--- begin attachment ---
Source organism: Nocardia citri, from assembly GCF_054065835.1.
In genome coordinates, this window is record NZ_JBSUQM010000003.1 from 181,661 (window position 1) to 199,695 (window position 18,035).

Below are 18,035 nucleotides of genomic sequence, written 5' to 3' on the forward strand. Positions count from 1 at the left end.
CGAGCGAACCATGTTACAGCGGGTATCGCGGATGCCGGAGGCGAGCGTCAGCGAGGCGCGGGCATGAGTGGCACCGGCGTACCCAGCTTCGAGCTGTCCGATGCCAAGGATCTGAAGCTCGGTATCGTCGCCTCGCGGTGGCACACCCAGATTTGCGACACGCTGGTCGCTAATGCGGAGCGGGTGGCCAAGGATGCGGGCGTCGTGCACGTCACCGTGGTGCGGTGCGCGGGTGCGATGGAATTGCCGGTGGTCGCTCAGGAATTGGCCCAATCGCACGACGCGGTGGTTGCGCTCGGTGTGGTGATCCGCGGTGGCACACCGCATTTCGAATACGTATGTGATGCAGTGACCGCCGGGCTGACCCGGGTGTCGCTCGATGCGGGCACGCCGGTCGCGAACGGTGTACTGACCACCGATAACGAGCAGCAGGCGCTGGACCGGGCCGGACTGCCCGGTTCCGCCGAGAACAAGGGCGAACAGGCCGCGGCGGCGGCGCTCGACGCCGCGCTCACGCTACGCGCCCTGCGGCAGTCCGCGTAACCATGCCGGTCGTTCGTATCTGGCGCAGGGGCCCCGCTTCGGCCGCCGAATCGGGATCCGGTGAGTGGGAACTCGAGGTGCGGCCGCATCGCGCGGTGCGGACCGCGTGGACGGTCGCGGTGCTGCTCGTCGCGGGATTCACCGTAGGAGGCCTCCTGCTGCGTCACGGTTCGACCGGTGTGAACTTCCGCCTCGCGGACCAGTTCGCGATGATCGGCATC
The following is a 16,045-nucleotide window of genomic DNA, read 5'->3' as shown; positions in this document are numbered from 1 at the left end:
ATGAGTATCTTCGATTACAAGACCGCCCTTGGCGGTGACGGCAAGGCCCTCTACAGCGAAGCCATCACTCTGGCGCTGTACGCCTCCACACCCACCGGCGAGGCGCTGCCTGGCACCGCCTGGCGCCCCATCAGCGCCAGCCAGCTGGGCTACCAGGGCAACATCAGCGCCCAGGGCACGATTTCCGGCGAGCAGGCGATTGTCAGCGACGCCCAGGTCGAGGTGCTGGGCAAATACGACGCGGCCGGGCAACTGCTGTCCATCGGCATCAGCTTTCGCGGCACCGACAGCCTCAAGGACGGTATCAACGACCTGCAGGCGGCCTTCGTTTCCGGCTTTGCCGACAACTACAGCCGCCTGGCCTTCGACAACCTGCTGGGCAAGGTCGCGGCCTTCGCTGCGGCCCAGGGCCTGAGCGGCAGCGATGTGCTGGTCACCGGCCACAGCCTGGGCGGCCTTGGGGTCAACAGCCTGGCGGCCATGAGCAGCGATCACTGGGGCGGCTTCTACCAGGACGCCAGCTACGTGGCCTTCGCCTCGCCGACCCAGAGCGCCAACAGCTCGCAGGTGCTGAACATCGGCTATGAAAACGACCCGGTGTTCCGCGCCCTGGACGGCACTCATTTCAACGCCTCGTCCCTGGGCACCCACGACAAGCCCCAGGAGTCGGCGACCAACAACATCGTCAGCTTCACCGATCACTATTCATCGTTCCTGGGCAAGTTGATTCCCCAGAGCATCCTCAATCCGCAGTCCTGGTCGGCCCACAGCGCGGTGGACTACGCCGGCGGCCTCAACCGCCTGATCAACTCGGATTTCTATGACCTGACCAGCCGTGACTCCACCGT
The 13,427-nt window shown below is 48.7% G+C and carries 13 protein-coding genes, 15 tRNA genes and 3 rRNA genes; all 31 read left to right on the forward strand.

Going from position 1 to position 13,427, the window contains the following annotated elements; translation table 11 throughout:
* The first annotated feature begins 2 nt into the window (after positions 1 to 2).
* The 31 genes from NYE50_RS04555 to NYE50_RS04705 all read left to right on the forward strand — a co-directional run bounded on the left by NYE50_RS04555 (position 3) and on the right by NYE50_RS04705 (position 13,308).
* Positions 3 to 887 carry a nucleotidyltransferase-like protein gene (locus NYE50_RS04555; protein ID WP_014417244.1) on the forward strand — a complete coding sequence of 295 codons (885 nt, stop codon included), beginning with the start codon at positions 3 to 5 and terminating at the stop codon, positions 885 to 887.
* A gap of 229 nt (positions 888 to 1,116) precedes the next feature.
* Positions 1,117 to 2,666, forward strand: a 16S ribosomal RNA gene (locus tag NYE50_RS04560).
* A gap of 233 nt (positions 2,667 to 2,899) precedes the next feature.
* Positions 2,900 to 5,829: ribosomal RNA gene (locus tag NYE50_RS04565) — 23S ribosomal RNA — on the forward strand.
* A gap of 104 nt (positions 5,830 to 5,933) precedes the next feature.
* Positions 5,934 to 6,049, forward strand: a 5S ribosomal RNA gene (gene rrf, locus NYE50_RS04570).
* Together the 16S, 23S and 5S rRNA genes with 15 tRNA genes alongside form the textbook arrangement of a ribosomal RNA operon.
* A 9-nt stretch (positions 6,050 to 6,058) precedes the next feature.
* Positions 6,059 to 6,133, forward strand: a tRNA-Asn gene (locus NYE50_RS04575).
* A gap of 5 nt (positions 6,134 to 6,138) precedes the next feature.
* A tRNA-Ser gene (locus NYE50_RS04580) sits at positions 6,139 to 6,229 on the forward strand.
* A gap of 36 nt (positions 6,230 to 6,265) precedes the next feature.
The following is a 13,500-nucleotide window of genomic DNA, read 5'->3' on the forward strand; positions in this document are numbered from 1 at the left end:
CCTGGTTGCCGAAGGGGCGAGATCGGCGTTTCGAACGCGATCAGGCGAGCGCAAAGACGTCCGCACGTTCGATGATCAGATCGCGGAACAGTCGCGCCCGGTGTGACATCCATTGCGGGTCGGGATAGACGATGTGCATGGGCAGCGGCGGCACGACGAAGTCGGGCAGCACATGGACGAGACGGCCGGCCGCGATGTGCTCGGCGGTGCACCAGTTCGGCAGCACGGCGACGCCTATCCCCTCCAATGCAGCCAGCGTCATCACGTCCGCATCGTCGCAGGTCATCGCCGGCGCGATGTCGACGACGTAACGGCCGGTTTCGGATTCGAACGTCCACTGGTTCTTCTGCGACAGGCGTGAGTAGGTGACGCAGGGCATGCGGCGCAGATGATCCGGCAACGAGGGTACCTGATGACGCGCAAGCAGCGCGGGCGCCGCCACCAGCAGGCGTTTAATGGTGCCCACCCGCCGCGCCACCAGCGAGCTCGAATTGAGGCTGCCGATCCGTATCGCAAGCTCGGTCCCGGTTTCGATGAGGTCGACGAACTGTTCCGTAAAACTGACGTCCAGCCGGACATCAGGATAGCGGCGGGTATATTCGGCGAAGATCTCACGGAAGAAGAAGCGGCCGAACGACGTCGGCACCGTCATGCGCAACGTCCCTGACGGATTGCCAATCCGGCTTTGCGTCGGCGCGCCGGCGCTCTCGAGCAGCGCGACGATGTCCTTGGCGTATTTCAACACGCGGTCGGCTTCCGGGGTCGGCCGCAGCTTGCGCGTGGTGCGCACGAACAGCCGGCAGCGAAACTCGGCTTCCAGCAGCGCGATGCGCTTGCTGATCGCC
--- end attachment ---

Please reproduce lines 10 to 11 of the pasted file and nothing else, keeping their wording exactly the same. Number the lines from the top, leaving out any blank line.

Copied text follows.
* The 31 genes from NYE50_RS04555 to NYE50_RS04705 all read left to right on the forward strand — a co-directional run bounded on the left by NYE50_RS04555 (position 3) and on the right by NYE50_RS04705 (position 13,308).
* Positions 3 to 887 carry a nucleotidyltransferase-like protein gene (locus NYE50_RS04555; protein ID WP_014417244.1) on the forward strand — a complete coding sequence of 295 codons (885 nt, stop codon included), beginning with the start codon at positions 3 to 5 and terminating at the stop codon, positions 885 to 887.